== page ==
Dissolution is an easier way to go than to file for a legal separation. With a dissolution both spouses enter into a separation agreement which then gets filed with the court. Between 30 and 90 days later, a short hearing is held in court. If one files for a legal separation, it is just like filing for a divorce, except that at the end the marriage is not dissolved. In other words, you have to allege a ground for a legal separation, and then, after you file the case, you have to negotiate a separation agreement. So that is why a dissolution is less hassle than a legal separation, because the parties have already completed a separation agreement before a case is filed in court.
A Legal Separation, under Ohio Law, is an action for support and if requested the court may divide the property that the parties' own. It has been my experience that if one party files an action for Legal Separation, the other party will counterclaim for Divorce. Keep in mind, an action for Legal Separation is a lawsuit. One party sues the other. In some instances, each party may wish to remain married and enter into an agreed Legal Separation decree. In this way, the parties remain married, they can work out their issues, and each knows that their marital obligations to one another will be enforced. In some instances, a Legal Separation is useful because a spouse without health insurance may remain on the other spouses health insurance. With a divorce or dissolution, the conclusion of the action results in the ability to remain on low-cost employer sponsored health insurance. The end of the marriage triggers the continuation coverage of COBRA.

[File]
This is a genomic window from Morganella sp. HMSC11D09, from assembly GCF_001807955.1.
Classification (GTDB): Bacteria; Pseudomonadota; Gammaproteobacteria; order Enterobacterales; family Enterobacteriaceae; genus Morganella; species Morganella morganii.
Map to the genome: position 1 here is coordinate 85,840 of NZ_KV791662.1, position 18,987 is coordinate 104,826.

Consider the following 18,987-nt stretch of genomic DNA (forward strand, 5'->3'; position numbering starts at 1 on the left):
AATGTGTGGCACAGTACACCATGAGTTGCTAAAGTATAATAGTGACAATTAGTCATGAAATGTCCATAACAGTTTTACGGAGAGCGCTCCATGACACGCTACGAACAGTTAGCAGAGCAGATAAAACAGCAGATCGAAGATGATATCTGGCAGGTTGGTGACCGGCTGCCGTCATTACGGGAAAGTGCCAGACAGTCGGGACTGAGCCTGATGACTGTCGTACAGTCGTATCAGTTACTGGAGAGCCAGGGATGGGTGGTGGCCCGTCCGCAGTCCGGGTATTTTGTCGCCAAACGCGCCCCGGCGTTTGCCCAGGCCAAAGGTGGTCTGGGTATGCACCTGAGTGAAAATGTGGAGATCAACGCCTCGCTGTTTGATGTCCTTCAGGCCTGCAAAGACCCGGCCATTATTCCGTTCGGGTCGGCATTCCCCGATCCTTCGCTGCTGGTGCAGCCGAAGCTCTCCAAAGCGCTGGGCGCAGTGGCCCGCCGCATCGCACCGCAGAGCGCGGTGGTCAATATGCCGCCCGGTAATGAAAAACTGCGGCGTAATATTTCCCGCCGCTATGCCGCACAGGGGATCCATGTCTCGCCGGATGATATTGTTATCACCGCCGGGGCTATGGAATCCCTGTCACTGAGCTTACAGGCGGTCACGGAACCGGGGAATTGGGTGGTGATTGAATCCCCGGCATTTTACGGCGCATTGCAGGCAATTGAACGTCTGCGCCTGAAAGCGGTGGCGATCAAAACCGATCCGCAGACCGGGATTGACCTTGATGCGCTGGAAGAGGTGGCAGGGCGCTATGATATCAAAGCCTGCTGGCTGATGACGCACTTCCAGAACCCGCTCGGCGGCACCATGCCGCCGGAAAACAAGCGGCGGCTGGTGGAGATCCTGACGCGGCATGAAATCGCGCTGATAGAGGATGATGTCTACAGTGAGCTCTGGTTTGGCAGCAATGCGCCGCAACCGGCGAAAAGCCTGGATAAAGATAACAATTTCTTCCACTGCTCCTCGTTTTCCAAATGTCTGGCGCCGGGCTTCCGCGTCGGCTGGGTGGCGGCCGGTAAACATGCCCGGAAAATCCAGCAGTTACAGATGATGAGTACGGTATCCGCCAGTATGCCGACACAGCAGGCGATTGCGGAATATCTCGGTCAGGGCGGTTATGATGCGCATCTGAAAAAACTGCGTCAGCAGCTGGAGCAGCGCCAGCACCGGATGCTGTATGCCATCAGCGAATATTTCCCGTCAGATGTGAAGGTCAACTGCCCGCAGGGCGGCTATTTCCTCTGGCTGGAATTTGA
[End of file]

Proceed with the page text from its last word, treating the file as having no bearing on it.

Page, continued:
It is recommended that you consult with an attorney to determine all of your options and what would be best for your case.
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